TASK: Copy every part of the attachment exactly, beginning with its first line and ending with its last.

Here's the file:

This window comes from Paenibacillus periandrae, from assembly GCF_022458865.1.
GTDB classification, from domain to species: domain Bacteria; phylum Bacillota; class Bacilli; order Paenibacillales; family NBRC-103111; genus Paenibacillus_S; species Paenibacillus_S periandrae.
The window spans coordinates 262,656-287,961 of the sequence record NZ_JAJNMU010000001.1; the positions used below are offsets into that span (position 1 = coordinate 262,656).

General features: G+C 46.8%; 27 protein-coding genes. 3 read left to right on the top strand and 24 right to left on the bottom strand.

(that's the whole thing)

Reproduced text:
This window comes from Paenibacillus periandrae, from assembly GCF_022458865.1.
GTDB classification, from domain to species: domain Bacteria; phylum Bacillota; class Bacilli; order Paenibacillales; family NBRC-103111; genus Paenibacillus_S; species Paenibacillus_S periandrae.
The window spans coordinates 262,656-287,961 of the sequence record NZ_JAJNMU010000001.1; the positions used below are offsets into that span (position 1 = coordinate 262,656).

General features: G+C 46.8%; 27 protein-coding genes. 3 read left to right on the top strand and 24 right to left on the bottom strand.